My broad research interests include cultural transmission, vocal learning, geographic variation in vocalisations, bioacoustics, behavioural ecology, and cetacean ecology and acoustics. I am also interested in vocal sequence analysis and advancement of related techniques, and using similarity in vocal displays to define population structures. After completing my Ph.D. at the University of Queensland, I undertook a three-year National Academy of Sciences (National Research Council) Postdoctoral Fellowship at the National Marine Mammal Laboratory at NOAA (Alaskan Fisheries Science Centre, Seattle, WA, USA). This worked investigated the geographic variation in the dialects of Alaskan Arctic beluga populations and has allowed previously unresolved population movements throughout the Alaskan region to be traced using fine-scale differences in spatio-temporal peaks in calling. This work also highlights the successful application of acoustical studies to improve our understanding of stock structure for management and conservation in a region undergoing rapid climate change.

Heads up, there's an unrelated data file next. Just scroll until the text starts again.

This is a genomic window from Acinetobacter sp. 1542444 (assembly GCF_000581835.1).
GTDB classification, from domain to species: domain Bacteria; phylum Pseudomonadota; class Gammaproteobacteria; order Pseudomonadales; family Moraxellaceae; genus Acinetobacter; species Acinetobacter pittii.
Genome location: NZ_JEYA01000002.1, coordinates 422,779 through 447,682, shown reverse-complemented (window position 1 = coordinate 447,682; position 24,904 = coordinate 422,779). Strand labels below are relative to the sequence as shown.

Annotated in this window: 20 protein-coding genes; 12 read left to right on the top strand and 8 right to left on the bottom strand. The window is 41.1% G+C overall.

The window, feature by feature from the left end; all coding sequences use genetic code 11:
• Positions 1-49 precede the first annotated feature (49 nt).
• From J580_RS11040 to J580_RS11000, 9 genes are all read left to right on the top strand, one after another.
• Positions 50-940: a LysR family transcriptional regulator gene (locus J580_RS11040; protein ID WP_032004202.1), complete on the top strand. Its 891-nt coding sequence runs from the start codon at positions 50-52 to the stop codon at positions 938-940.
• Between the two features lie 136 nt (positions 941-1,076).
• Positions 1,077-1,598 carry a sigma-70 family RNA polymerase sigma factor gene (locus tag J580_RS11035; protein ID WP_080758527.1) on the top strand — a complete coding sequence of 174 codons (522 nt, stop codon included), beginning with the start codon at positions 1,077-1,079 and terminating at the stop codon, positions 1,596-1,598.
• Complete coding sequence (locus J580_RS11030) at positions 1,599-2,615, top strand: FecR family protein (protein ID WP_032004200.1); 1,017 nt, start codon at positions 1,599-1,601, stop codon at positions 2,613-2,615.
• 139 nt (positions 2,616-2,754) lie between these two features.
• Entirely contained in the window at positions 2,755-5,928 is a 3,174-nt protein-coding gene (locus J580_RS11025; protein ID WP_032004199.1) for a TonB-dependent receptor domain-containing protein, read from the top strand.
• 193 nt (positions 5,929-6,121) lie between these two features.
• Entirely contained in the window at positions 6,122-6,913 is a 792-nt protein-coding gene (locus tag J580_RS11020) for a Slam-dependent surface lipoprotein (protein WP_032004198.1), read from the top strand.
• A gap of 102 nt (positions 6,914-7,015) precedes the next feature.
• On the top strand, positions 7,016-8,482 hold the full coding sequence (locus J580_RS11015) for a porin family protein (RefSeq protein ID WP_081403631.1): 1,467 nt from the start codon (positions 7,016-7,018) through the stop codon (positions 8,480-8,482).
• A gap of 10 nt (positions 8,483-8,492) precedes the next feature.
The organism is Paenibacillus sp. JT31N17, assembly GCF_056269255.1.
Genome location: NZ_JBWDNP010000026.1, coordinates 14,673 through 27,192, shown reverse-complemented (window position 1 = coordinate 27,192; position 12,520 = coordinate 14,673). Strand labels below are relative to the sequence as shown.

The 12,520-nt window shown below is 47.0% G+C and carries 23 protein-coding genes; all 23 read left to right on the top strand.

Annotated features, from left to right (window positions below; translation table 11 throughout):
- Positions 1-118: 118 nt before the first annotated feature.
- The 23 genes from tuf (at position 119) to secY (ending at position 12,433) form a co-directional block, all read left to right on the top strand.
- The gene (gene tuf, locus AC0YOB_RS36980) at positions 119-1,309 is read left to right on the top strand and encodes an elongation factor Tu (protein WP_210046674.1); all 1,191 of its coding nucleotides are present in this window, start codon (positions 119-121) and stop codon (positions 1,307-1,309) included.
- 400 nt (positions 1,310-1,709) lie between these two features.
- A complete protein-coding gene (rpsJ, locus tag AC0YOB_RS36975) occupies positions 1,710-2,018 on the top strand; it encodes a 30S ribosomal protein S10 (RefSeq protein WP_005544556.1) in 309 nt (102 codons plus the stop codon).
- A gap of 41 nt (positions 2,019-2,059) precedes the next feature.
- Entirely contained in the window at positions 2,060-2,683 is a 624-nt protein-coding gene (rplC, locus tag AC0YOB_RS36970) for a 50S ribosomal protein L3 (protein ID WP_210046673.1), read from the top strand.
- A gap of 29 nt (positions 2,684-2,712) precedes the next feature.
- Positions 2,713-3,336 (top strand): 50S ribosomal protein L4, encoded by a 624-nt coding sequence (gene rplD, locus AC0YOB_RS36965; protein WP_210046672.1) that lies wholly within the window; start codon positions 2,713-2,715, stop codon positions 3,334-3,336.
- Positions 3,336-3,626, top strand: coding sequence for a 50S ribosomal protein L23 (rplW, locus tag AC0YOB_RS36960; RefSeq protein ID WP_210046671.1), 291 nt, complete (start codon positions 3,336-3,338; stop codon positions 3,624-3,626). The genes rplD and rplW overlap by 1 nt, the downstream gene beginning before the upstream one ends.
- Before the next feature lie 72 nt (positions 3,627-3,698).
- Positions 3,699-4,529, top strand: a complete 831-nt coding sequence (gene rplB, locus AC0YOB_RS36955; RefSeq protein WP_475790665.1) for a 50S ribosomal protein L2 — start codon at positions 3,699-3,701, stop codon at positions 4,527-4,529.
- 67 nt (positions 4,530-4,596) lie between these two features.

Since Feb 2015 I have held a British Royal Society Newton International Fellowship at the University of St Andrews. For this fellowship I am investigating humpback whale song learning and transmission utilising incomplete song revolutions where the song transmission pattern dissolves, and extremely rare instances of song hybridisation, where two songs are spliced together. This work will contribute to our knowledge of conformity and plasticity in song learning, mechanisms of cultural transmission and cultural evolution, and the fundamental concepts underlying the selective forces driving the evolution of culture in higher organisms.


Male Humpbacks Change Their Tune from The University of Queensland on Vimeo.